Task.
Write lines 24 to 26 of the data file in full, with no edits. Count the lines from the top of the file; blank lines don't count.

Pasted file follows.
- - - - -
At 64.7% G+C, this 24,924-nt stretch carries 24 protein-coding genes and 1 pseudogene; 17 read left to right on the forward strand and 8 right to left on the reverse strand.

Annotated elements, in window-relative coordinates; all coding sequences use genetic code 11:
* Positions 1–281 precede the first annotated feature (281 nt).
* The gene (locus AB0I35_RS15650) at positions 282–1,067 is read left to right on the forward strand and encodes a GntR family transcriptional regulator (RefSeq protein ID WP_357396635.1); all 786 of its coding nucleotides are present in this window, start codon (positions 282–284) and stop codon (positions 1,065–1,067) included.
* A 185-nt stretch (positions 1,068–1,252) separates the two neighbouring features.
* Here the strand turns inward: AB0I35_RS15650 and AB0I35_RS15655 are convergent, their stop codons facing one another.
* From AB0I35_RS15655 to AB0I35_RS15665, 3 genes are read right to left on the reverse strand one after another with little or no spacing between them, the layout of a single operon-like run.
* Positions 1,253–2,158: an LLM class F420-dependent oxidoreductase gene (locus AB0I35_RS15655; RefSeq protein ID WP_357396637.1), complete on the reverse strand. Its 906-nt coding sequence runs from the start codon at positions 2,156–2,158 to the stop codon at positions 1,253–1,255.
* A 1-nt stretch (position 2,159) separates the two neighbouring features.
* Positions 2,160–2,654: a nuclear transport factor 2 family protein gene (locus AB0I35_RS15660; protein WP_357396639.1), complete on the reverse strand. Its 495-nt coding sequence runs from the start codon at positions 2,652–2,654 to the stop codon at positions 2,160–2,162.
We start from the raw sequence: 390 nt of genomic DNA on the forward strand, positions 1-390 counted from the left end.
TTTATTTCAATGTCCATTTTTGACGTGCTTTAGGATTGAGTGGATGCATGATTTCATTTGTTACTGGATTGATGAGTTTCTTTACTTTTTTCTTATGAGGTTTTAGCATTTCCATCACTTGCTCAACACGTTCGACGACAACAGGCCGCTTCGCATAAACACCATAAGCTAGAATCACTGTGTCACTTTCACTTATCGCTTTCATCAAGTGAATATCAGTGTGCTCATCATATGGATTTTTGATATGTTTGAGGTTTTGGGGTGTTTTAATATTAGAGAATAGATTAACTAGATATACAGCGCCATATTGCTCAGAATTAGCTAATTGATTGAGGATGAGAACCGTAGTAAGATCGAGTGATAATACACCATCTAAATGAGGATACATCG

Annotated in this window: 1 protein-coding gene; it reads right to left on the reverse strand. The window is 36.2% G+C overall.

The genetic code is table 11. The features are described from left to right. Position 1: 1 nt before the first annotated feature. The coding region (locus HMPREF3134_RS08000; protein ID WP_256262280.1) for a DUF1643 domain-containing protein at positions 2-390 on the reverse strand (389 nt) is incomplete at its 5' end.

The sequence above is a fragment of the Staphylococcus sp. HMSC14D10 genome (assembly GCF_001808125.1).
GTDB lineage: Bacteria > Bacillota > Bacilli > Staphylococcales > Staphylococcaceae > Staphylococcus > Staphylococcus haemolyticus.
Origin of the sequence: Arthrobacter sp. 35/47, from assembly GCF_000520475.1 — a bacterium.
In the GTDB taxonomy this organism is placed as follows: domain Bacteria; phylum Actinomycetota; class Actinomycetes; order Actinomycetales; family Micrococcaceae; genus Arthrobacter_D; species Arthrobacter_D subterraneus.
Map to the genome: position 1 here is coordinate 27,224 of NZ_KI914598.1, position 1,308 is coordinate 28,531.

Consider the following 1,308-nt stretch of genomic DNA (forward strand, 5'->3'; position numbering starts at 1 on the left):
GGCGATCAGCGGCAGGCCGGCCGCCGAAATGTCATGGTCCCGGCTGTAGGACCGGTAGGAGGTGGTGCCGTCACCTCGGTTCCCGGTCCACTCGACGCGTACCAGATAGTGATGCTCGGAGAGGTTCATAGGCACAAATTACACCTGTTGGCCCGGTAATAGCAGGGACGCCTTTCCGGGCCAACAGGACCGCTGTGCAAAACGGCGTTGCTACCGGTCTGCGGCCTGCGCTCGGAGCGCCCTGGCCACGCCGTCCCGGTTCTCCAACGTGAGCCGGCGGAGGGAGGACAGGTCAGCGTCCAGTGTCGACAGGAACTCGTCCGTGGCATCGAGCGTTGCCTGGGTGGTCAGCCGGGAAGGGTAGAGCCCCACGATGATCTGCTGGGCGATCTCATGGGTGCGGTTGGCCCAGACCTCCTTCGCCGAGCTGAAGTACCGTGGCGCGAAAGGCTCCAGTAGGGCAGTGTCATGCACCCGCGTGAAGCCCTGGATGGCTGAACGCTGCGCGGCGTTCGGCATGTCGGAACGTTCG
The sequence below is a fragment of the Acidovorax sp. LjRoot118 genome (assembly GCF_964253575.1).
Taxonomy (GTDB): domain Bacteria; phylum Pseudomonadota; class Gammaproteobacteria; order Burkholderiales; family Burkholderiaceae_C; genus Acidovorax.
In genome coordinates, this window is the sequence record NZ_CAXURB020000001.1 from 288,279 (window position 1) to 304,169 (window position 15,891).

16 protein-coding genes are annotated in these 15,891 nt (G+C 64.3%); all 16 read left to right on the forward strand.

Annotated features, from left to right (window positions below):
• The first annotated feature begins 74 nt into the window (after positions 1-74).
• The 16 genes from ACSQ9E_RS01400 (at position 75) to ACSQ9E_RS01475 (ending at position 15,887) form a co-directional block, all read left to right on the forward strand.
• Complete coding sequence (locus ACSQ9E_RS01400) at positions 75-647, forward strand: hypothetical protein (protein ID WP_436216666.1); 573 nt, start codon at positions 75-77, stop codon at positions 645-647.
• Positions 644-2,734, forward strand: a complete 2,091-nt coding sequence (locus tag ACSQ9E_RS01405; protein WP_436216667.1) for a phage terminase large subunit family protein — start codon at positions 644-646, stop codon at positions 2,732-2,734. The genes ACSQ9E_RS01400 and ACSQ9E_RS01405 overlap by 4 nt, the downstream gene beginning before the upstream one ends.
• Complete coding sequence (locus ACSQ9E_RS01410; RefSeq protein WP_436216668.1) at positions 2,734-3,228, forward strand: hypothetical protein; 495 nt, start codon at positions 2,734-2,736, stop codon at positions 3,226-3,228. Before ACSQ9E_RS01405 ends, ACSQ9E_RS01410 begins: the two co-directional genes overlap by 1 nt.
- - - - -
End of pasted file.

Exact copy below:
In genome coordinates, this window is the sequence record NZ_CAXURB020000001.1 from 288,279 (window position 1) to 304,169 (window position 15,891).

16 protein-coding genes are annotated in these 15,891 nt (G+C 64.3%); all 16 read left to right on the forward strand.

Annotated features, from left to right (window positions below):